or Chinese people, the Spring Festival is synonymous with family reunion. But what happens when people can’t go home? How can Spring festival traditions adapt in the age of Covid-19?
Perhaps the most iconic Chinese New Year tradition is making dumplings. A family making dumplings together around a table represents the Spring Festival in the hearts of Chinese people around the world.
Wrapping dumplings brings everyone together, giving people a chance to catch up after a year��s absence. It is entertaining and competitive – who can make the most beautiful shapes?
It is also conducive to conversation, unlike watching television and playing mahjong, two other typical New Year activities.
Dumplings were originally a way to stretch the scarce supply of meat further. Many people alive today in China remember when meat was scarce, but those days are long past.
For young people, the Spring Festival means not only dumplings but a table overflowing with all kinds of meat, fish and fowl.
The eating and drinking starts early and goes on for hours, ending with people sinking into a food coma in front of the television to watch the Spring Festival Gala. The gala is the must-see broadcast of the year and a source of discussion for days, similar to the Super Bowl.
As China becomes increasingly woven into the global fabric, its traditions spread too, often changing beyond recognition along the way.
For example, rather than dumplings, Chinese New Year is synonymous with the Prosperity Toss in Malaysia and Singapore. Also known as yusheng, this tradition involves a group of people sitting around a table tossing a salad of raw salmon and shredded vegetables into the air together with their chopsticks. The higher the salad goes into the air, the more prosperity everyone can expect in the new year.
The salad has its roots in southern China, but both Malaysia and Singapore claim to be the birthplace of the tossing tradition, which is less than 80 years old.
This is an example of Chinese changing their traditions when they go to other countries. But what about foreigners who have made their homes in China?
My friend Loren spent his first Spring Festival in China 20 years ago, in a village in Chongqing where villagers killed a pig to prepare for the celebrations.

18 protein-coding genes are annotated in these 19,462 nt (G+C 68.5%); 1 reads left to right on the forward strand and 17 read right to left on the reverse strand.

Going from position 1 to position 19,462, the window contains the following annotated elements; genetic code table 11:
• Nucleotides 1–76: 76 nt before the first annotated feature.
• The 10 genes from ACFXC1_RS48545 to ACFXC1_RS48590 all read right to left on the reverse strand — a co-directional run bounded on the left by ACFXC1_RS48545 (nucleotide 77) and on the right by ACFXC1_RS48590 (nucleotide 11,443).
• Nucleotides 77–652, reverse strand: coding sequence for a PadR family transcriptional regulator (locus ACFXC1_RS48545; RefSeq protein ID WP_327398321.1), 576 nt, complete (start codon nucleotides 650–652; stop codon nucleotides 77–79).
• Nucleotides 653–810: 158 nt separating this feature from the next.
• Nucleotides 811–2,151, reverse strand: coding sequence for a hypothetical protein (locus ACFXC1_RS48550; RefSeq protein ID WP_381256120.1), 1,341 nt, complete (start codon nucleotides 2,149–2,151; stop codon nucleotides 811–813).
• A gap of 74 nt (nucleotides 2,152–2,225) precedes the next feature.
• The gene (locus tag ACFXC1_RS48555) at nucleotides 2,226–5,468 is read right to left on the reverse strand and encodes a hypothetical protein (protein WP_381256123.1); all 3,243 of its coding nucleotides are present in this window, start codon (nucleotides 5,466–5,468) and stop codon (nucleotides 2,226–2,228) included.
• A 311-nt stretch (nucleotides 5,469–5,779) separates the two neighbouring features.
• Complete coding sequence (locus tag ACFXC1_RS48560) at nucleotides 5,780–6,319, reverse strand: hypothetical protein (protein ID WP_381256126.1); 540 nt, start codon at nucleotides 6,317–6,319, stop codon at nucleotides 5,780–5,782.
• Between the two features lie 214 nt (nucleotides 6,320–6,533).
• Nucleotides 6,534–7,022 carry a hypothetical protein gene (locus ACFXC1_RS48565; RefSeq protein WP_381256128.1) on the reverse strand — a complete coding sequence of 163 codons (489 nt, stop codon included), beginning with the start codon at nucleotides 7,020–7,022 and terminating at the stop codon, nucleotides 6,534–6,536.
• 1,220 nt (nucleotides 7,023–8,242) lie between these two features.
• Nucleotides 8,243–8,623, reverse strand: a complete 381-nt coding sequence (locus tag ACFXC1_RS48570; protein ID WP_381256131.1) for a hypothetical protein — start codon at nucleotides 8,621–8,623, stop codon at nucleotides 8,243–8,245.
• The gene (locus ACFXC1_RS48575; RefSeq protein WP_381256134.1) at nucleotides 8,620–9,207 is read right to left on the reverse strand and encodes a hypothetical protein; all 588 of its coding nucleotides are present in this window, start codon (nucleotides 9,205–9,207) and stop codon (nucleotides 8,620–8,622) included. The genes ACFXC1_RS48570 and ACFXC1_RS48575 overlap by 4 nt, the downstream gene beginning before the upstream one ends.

This year, due to Covid-19, Loren and his wife decided not to travel to her hometown in Inner Mongolia, but instead stayed at home in Beijing, where he runs several businesses.
He and his wife knew they would miss her mother’s dumplings, and decided to incorporate her recipe into their New Year’s celebration.
Loren is no stranger to dumplings. In fact, he makes a living from them. He and a business partner invented Baozza – a fusion between pizza and baozi stuffed steamed dumplings.
This steamed dough stuffed with cheese and tomato sauce is already available in supermarkets in big Chinese cities, and is launching in the US later in the spring.
The Baozza is a true fusion of Eastern and Western cuisines and sensibilities. Younger Chinese who grew up eating pizza love it. Older Chinese who never got used to eating cheese are puzzled by the idea.
But this New Year, Loren left the Baozza at the office. He instead held a transcontinental dumpling-making summit.
Using the WeChat social media platform, he arranged a three-way video call with his parents in the US and sister and her family in Switzerland. At exactly 9am in Michigan, 3pm on Lake Geneva and 10pm in Beijing, they started their Europe-Asia-North American Chinese New Year celebration.
As they made dumplings together using Loren’s mother-in-law’s recipe, they caught up, sharing details of their lives.
They talked about the Chinese zodiac, and discovered Loren and his parents are all from the Year of the Monkey. His sister, brother-inlaw and youngest nephew are from the Year of the Pig.
Loren and his wife had sent five different kinds of Chinese tea to Switzerland as a Christmas gift. His sister liked the jasmine tea best, and her brother-in-law preferred the sweet orchid fragrance of the Da Hong Pao tea from Fujian Province.
They discussed Covid-19, which remains a problem in the US. Fortunately, the people in his parents’ small town in Michigan are following safety rules. Restrictions remain in place in Switzerland, but they are not affecting his nephews’ lives too much.
The tradition of making dumplings changes over the years, sometimes in ways that would be hard for previous generations to recognize.
More importantly, in a world that seems to spin faster each year, leaving many of us dizzy and disoriented, making dumplings with family represents continuity, and a focus on the important things in life that never change.